The success of these policies was mixed. The limit of one-third on the share of any housing loan indexed to the short rate substantially raised the cost of housing finance and was the most successful of the measures. Increases in both the LTV and PTI ratios were moderately successful. Increasing capital charges and risk weights appeared to have little impact in practice.

Fisher then concludes with the almost obligatory “…we have much to learn about both the effectiveness of different macroprudential measures…”

To me, that sounds a lot like “We think we know how policy will work here, but we’re not too sure on how everything ripples about…”  But he didn’t say that, of course.  Fed officials must never sound sketchy.

But he doesn’t sound terribly optimistic, either.  It’s not a Hail Mary, it’s not an on-side kick, not a punt…just a “We’re out here on the field playing football report….” with no indication about how soon our team will score.

Sometimes, the Fed should just be quiet.

This is likely what’s rippling in markets right now.  It’s why the Dow gained just 16 points yesterday instead of holding to the intraday gain of 70 points.

The Baltic Dry Index is back into the 800’s (836 this morning) so a break to the upside is possible.  But holding your breath is risky business.  The Dow’s back to about flat.

More after this…


Passings:  Robin Williams

Of apparent suicide, possibly due to depression, at his home in California.

The mark of a great comic is being able to make us laugh while making us look at who we really are.

First thing I’m gonna do when I get to heaven (a long-shot, but go with me on this) is I’m gonna catch Robin Williams, George Carlin, and Mark Twain.

And I can almost hear the opening line:  “Next time you stupid people…..

Nanu, nanu, Mork.


A Spanish priest has died of Ebola at a hospital in Madrid.  We’ve set a tickler on this to check in in a month to see who has come down with symptoms in Spain.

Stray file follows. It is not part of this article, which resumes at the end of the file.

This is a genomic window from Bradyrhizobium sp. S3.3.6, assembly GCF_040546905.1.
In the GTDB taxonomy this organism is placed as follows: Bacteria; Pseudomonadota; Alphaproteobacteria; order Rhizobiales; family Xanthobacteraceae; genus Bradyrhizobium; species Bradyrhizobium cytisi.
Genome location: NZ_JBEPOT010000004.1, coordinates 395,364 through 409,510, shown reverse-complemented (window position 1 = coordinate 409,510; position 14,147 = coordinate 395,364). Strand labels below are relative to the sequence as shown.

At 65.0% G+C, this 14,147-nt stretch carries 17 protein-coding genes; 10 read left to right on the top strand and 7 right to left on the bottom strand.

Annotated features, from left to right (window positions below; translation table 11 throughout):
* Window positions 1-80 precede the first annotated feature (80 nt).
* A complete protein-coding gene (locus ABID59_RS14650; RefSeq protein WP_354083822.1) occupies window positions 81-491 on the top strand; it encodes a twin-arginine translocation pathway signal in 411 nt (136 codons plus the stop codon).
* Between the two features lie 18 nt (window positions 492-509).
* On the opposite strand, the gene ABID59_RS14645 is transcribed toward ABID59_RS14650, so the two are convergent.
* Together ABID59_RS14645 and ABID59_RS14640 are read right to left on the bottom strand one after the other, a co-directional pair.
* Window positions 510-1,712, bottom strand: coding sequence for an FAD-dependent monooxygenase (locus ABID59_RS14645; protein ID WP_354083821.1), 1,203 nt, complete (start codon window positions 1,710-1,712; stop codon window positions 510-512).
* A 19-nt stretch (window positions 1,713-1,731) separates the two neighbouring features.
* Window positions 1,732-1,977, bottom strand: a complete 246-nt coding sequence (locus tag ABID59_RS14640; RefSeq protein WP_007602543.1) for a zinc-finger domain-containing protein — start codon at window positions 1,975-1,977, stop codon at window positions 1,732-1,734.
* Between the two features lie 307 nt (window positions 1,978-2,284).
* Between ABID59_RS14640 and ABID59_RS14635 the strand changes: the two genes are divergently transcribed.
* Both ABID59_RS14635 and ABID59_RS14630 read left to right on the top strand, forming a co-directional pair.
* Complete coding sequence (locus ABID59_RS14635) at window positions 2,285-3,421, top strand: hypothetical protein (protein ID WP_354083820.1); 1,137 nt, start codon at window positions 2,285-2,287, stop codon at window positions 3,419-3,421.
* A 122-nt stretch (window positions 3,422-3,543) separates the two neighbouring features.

Meantime, look at the picture in that story linked above:  “Stop Immigration Checkpoint: Ebola is Real…”

Apparently, the Washington Cartel doesn’t like Texas, New Mexico, Arizona, or California, that’s about all I can figure…

And just to make the point how lax/stupid our border enforcement is (no diss to the front line, they have to do what they’re told, no matter how redickingfuculous):  A filmmaker crossed the border dressed as Osama bin Laden…

But this kind of thing wouldn’t happen if we had a Congress, now, would it?

You see where China is bringing emergency supplies to Sierra Leone?  Wonder if this means we’ll see a humanitarian resource bidding war?

Government At Work

Gotta love this:  “DEA improperly paid $854,k460 for passenger lists.” 

Thing is, they could have gotten the passenger lists for free.  Your tax dollars at work.

Post Riot Tensions

Up in Ferguson, Missouri in the St. Louis area the FBI is looking into the killing of a black teenager while the mom is urging non-violence.

And the mayor is reportedly blaming out of towners for some of the looting

Middle East:  Strategic Outlook

From our wargamer friend, “warhammer” a belated not about big picture/Middle East:

Happy Monday, George,

Israel seems to be back-channeling diplomatic support from key Arab autocracies in its ongoing conflict against Hamas.


Could reason and calmer heads actually be gaining an advantage external to the Israeli-Gaza conflict? As the old Arab saying goes, “the enemy of my enemy is my friend. The Saudis, Egypt and others see Hamas as extremist and contrary to regional peace. In this regard, they are quietly but informally in league with Israel

Those Arab and Islamic forces not cow towing to the Saudi centrist leadership role, chiefly Iran and an Assad led Syria, backed by Turkey, can fully be expected to continue cooking flambé style in the the conflict kitchen for the foreseeable future.

This witches brew of Middle East conflict now pits Jew versus Shi’ite, Sunni and Shi’ite versus Christian, and Sunni versus Shi’ite. Add the hubris of various leaders, vitriol, religion and politics to the equation and the main course becomes chaos. Each side by itself is incapable of achieving total victory. Alliances, some totally unexpected, will eventually materialize.

The Saudi’s will likely never formally ally with Israel. To do so would serve as a defacto recognition of the Jewish state. But that certain fact would not preclude the Saudis from participating in an armed conflict against one or more opponents shared with Israel.

One thing is certain – with the animus state between Israel and the U.S., the U.S. likely will not be stepping into the mix anytime soon. Without U.S. mediation, Murphy’s Law is in full effect – “anything that can happen, will happen.”

Oh, should mention that ISIS is working the capitalism angle in Iraq: They will likely to able to work the supply and demand for water as an effective policy tool.